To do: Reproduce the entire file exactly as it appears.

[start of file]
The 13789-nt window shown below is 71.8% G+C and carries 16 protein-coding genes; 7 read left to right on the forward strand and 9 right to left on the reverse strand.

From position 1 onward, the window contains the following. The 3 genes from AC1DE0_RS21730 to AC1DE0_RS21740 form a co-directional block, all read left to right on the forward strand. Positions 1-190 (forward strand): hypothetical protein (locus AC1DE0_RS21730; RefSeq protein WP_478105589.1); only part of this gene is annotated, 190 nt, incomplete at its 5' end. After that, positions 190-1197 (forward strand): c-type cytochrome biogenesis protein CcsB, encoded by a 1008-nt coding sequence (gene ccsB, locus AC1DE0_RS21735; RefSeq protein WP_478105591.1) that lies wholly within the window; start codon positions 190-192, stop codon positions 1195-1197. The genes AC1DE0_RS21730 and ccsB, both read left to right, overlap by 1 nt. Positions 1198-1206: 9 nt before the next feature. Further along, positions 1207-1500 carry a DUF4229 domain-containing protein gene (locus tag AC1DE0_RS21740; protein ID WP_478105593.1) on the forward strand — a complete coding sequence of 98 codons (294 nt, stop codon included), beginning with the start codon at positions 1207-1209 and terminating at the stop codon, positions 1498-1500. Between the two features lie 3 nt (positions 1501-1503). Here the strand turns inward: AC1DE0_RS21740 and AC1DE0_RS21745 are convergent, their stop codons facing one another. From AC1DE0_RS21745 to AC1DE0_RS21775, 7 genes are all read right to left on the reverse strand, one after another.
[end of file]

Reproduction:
The 13789-nt window shown below is 71.8% G+C and carries 16 protein-coding genes; 7 read left to right on the forward strand and 9 right to left on the reverse strand.

From position 1 onward, the window contains the following. The 3 genes from AC1DE0_RS21730 to AC1DE0_RS21740 form a co-directional block, all read left to right on the forward strand. Positions 1-190 (forward strand): hypothetical protein (locus AC1DE0_RS21730; RefSeq protein WP_478105589.1); only part of this gene is annotated, 190 nt, incomplete at its 5' end. After that, positions 190-1197 (forward strand): c-type cytochrome biogenesis protein CcsB, encoded by a 1008-nt coding sequence (gene ccsB, locus AC1DE0_RS21735; RefSeq protein WP_478105591.1) that lies wholly within the window; start codon positions 190-192, stop codon positions 1195-1197. The genes AC1DE0_RS21730 and ccsB, both read left to right, overlap by 1 nt. Positions 1198-1206: 9 nt before the next feature. Further along, positions 1207-1500 carry a DUF4229 domain-containing protein gene (locus tag AC1DE0_RS21740; protein ID WP_478105593.1) on the forward strand — a complete coding sequence of 98 codons (294 nt, stop codon included), beginning with the start codon at positions 1207-1209 and terminating at the stop codon, positions 1498-1500. Between the two features lie 3 nt (positions 1501-1503). Here the strand turns inward: AC1DE0_RS21740 and AC1DE0_RS21745 are convergent, their stop codons facing one another. From AC1DE0_RS21745 to AC1DE0_RS21775, 7 genes are all read right to left on the reverse strand, one after another.